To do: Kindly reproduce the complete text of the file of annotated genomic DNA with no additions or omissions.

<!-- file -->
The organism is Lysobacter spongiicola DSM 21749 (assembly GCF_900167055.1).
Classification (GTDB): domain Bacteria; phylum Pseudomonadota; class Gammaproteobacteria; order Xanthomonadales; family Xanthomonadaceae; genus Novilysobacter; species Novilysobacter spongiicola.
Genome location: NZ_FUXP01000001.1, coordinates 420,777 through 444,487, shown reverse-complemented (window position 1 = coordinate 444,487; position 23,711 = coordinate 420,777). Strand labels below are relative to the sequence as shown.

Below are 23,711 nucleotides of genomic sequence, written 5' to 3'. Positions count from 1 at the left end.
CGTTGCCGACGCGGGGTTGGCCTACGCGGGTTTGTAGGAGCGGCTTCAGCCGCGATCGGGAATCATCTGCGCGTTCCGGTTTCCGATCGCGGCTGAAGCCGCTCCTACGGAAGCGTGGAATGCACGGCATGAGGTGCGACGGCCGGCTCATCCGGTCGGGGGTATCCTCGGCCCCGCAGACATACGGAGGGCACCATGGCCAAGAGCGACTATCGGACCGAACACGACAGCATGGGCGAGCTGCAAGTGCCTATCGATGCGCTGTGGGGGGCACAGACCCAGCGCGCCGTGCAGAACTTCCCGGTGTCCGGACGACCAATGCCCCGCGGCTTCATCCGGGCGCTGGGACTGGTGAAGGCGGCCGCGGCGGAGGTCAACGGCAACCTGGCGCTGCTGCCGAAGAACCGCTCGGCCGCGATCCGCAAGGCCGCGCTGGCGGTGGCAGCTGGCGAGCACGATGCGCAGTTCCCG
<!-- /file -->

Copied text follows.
The organism is Lysobacter spongiicola DSM 21749 (assembly GCF_900167055.1).
Classification (GTDB): domain Bacteria; phylum Pseudomonadota; class Gammaproteobacteria; order Xanthomonadales; family Xanthomonadaceae; genus Novilysobacter; species Novilysobacter spongiicola.
Genome location: NZ_FUXP01000001.1, coordinates 420,777 through 444,487, shown reverse-complemented (window position 1 = coordinate 444,487; position 23,711 = coordinate 420,777). Strand labels below are relative to the sequence as shown.

Below are 23,711 nucleotides of genomic sequence, written 5' to 3'. Positions count from 1 at the left end.
CGTTGCCGACGCGGGGTTGGCCTACGCGGGTTTGTAGGAGCGGCTTCAGCCGCGATCGGGAATCATCTGCGCGTTCCGGTTTCCGATCGCGGCTGAAGCCGCTCCTACGGAAGCGTGGAATGCACGGCATGAGGTGCGACGGCCGGCTCATCCGGTCGGGGGTATCCTCGGCCCCGCAGACATACGGAGGGCACCATGGCCAAGAGCGACTATCGGACCGAACACGACAGCATGGGCGAGCTGCAAGTGCCTATCGATGCGCTGTGGGGGGCACAGACCCAGCGCGCCGTGCAGAACTTCCCGGTGTCCGGACGACCAATGCCCCGCGGCTTCATCCGGGCGCTGGGACTGGTGAAGGCGGCCGCGGCGGAGGTCAACGGCAACCTGGCGCTGCTGCCGAAGAACCGCTCGGCCGCGATCCGCAAGGCCGCGCTGGCGGTGGCAGCTGGCGAGCACGATGCGCAGTTCCCG